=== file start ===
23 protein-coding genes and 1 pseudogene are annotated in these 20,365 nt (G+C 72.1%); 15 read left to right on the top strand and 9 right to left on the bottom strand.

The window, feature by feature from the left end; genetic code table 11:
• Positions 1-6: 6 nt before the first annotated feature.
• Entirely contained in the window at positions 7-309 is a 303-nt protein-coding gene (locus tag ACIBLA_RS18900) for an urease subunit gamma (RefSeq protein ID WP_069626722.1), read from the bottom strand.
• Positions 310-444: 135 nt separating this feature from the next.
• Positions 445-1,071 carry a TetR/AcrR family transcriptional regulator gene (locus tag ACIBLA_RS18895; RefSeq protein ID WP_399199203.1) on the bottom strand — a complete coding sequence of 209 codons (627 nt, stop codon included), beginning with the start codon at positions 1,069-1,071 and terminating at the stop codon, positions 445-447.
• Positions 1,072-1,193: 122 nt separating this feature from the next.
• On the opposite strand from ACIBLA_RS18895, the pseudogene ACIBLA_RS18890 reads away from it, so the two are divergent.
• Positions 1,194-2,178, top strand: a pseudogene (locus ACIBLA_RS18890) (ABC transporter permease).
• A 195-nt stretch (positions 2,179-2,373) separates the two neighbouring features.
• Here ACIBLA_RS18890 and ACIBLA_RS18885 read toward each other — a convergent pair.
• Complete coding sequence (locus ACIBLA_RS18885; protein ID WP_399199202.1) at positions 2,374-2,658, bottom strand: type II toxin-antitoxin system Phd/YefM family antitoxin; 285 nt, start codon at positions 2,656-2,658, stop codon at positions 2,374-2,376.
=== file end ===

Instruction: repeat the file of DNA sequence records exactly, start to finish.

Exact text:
23 protein-coding genes and 1 pseudogene are annotated in these 20,365 nt (G+C 72.1%); 15 read left to right on the top strand and 9 right to left on the bottom strand.

The window, feature by feature from the left end; genetic code table 11:
• Positions 1-6: 6 nt before the first annotated feature.
• Entirely contained in the window at positions 7-309 is a 303-nt protein-coding gene (locus tag ACIBLA_RS18900) for an urease subunit gamma (RefSeq protein ID WP_069626722.1), read from the bottom strand.
• Positions 310-444: 135 nt separating this feature from the next.
• Positions 445-1,071 carry a TetR/AcrR family transcriptional regulator gene (locus tag ACIBLA_RS18895; RefSeq protein ID WP_399199203.1) on the bottom strand — a complete coding sequence of 209 codons (627 nt, stop codon included), beginning with the start codon at positions 1,069-1,071 and terminating at the stop codon, positions 445-447.
• Positions 1,072-1,193: 122 nt separating this feature from the next.
• On the opposite strand from ACIBLA_RS18895, the pseudogene ACIBLA_RS18890 reads away from it, so the two are divergent.
• Positions 1,194-2,178, top strand: a pseudogene (locus ACIBLA_RS18890) (ABC transporter permease).
• A 195-nt stretch (positions 2,179-2,373) separates the two neighbouring features.
• Here ACIBLA_RS18890 and ACIBLA_RS18885 read toward each other — a convergent pair.
• Complete coding sequence (locus ACIBLA_RS18885; protein ID WP_399199202.1) at positions 2,374-2,658, bottom strand: type II toxin-antitoxin system Phd/YefM family antitoxin; 285 nt, start codon at positions 2,656-2,658, stop codon at positions 2,374-2,376.